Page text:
Nursing home residents often suffer abuse and neglect in silence. One of the most common occurrences is psychological abuse. The signs of physical abuse are easy to detect with bruising or signs of tenderness with touch. It is not as easy for family members to see emotional abuse.
Residents don’t always speak up on their behalf, either. Many may not even realize that abusive behavior is a problem. Sometimes patients are afraid to report abuse or neglect to family or staff for fear of repercussions. There are signs you can watch for and things families need to know about psychological abuse in a nursing home.
What Is Psychological Abuse in a Nursing Home?
Psychological abuse in a nursing home happens when a caregiver causes a patient emotional distress. The abuse may be verbal or nonverbal. The abuser may be a staff member, another resident, a volunteer, or any other person with access to the patient. Some common forms of emotional abuse include:
- Intimidation or threats
- Placing blame on the resident
- Neglecting patient needs
- Terrorizing, harassing, or frightening the patient
- Isolating the patient from family, friends, or other residents
If you suspect psychological abuse, you should report the matter to the nursing home administration and oversight authorities, and you may even seek the counsel of a nursing home abuse attorney.
Symptoms of Psychological Abuse
Bruises, cuts, and scrapes are easy to see. Emotional scars are not as easy to recognize. According to the National Center on Elder Abuse (NCEA), some of the things you should take note of are changes in your loved one’s behavior, including:
- Lower self-esteem
- Not making eye contact during conversations
- Emitting feelings of hopelessness or despair
- Not speaking openly near staff members or specific residents
- Seeming depressed, withdrawn, or even anxious
- Attempting self-harm
- Sleeping or eating habits change
- Seeming isolated or kept away from activities with other residents
- Experiencing abnormal sudden mood changes or agitation
- A rapid decline into a state of dementia or worsening of conditions
Awareness of subtle changes in your loved one’s behavior can help identify abuse and neglect before it creates permanent damage.
Reporting Psychological Abuse in a Nursing Home
You should always report abuse or neglect in a nursing home immediately. Some nursing homes have social workers or an ombudsman who can help you. You can also file reports with:
- Adult Protective Services (APS)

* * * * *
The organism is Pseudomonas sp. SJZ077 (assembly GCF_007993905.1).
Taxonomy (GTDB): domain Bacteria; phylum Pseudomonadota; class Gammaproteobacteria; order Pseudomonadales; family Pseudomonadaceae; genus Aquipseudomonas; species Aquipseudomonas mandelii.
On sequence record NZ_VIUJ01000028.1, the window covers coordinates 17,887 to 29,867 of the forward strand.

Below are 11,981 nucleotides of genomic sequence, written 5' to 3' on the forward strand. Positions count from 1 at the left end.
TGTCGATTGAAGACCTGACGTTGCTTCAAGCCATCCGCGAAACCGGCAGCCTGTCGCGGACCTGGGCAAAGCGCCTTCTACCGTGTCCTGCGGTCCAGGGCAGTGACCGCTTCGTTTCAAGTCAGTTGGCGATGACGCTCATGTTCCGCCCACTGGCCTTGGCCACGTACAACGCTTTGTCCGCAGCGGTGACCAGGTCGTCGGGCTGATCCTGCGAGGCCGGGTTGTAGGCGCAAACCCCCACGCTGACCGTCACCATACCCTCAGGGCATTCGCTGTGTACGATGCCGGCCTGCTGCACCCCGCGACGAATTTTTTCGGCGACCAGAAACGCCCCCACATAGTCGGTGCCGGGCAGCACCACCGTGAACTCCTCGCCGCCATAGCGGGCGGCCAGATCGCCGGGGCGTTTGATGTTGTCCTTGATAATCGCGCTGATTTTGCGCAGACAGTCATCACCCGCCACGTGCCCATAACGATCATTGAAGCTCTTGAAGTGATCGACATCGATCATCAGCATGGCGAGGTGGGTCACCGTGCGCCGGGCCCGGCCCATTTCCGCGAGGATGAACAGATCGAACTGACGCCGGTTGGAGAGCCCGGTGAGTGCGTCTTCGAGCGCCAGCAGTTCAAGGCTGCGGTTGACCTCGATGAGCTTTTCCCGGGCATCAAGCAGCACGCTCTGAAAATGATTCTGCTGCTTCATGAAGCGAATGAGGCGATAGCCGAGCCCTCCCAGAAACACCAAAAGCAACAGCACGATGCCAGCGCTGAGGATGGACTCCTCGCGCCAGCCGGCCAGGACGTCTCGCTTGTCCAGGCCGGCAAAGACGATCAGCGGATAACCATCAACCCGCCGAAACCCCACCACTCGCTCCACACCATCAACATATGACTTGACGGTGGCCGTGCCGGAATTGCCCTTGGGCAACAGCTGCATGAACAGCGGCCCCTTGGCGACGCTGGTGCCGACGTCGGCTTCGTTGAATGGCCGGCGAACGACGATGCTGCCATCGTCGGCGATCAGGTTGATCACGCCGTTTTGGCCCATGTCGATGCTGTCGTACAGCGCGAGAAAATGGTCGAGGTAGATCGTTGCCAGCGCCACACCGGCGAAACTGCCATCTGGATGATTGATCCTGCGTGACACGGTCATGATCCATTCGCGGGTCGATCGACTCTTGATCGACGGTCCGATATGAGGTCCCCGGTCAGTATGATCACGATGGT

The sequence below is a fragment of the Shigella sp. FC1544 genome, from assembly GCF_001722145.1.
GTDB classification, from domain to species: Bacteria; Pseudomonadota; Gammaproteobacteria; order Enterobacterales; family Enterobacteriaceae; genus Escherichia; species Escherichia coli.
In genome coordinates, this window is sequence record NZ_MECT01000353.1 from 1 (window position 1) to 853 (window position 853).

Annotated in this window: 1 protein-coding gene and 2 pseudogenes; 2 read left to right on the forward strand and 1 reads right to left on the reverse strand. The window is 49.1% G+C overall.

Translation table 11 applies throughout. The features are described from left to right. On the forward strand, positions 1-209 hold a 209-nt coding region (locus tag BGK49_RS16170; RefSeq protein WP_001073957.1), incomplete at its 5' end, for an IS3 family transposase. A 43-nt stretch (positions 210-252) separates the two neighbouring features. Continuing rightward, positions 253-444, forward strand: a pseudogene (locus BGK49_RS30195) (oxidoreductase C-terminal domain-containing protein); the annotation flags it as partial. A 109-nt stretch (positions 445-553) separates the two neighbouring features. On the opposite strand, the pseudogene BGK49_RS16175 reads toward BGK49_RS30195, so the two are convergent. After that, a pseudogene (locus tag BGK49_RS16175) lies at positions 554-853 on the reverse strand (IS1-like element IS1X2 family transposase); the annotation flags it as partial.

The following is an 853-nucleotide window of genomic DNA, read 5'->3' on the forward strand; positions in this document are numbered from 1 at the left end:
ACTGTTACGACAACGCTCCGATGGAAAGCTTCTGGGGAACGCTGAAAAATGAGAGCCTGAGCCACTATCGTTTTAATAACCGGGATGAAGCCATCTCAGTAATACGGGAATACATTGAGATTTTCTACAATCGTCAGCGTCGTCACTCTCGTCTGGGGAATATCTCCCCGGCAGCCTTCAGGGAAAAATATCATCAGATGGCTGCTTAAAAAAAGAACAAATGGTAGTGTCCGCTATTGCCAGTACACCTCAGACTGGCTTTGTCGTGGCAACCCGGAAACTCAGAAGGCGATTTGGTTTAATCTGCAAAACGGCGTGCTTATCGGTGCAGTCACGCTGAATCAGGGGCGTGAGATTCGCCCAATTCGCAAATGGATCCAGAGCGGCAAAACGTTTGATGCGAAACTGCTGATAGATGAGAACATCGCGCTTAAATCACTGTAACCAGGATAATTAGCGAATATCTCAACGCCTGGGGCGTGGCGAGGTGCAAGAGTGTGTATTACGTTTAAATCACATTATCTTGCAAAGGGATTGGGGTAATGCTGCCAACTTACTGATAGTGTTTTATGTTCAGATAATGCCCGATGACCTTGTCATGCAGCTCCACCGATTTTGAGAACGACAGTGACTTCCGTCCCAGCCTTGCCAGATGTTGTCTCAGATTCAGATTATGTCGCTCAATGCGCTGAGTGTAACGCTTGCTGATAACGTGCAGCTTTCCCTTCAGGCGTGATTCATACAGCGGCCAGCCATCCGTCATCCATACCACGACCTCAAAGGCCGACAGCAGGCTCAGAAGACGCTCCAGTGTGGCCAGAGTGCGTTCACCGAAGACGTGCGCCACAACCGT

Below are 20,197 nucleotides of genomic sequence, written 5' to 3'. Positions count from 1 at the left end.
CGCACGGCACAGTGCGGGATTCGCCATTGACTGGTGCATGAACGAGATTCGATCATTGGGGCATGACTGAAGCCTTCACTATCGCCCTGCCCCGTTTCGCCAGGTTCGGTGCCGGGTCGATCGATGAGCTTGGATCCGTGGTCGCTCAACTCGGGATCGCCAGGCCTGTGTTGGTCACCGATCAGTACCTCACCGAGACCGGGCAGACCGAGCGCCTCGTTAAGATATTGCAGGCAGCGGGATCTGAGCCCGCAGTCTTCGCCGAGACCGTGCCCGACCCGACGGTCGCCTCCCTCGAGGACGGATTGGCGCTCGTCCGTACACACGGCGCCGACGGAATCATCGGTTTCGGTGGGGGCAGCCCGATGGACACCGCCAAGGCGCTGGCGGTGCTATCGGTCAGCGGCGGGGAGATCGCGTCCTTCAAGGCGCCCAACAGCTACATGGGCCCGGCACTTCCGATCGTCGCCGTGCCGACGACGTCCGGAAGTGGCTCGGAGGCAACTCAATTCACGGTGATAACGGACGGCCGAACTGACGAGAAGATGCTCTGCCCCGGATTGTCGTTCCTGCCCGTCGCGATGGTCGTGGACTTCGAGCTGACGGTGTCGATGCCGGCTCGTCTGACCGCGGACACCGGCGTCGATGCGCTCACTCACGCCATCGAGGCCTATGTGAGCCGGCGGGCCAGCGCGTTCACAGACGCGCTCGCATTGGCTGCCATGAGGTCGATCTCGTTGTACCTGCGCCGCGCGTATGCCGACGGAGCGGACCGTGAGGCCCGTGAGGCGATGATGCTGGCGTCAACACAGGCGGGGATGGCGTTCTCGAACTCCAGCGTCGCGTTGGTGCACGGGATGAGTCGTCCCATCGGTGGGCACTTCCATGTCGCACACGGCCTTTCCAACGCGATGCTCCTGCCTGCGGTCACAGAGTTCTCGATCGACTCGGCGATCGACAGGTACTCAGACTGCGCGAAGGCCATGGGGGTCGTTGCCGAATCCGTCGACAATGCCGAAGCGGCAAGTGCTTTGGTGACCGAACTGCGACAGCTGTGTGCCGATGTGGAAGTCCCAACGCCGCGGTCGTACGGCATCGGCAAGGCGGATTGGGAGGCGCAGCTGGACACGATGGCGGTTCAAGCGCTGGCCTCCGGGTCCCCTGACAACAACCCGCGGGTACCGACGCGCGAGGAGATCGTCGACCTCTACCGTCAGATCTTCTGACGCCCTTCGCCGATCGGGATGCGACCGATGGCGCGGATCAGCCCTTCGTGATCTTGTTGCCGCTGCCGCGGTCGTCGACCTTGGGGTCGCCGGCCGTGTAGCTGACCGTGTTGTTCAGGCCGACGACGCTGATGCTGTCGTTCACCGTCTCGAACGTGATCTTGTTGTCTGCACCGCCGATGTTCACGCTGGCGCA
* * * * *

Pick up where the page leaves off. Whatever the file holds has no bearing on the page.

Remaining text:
- Abuse hotlines if available in your area
A law firm can help you file a report. Depending on the agency, they may conduct an investigation, take other appropriate action, or recommend the steps for family members to take to protect their loved ones. Unfortunately, many elder abuse cases are never reported.
Can Your Family Member Receive Compensation for Emotional Abuse?
Yes, your family member can sue for compensation in abuse and neglect cases. After you contact a nursing home abuse attorney, they will begin an independent investigation. Some of the information the attorney will seek includes:
- Proof of your relationship status
- Medical records and bills detailing injuries and treatment
- Witness reports
- Video, photographic, or audio evidence of the abuse
The law firm will determine the amount of compensation your family member might be entitled to. They will evaluate all liable parties and file claims against individual parties, the facility, or third-party agencies. Some areas where your family member may receive compensation include:
- Reimbursement for medical care
- Psychological counseling or therapy for the patient and family members
- Cost reimbursements for the residence
- Additional out-of-pocket expenses
- Pain and suffering and mental anguish
When Abuse Results in Wrongful Death
If the abuse or neglect suffered by your family member resulted in their passing, you may be able to pursue additional compensation to assist with:
- Final medical expenses
- Funeral and burial costs
- Loss of companionship
- Emotional pain and suffering for the family
A nursing home abuse and neglect lawyer will help you sort through the details and will fight for the compensation your family deserves.
Emotional Abuse Occurs in Many Nursing Homes
Psychological abuse is widespread in nursing home settings. The World Health Organization (WHO) reports that one in six older adults over age 60 experience some form of abuse, with higher numbers reported in residential facilities.
Contact Brown & Barron to Discover Your Options
You have options if your loved one has suffered psychological abuse in a nursing home. The nursing home abuse team at Brown & Barron can discuss the details with you during a free case evaluation. Our team is dedicated to ensuring that abuse stops and that the responsible parties are held accountable for their actions.
Contact us today to discover your options for helping your loved one.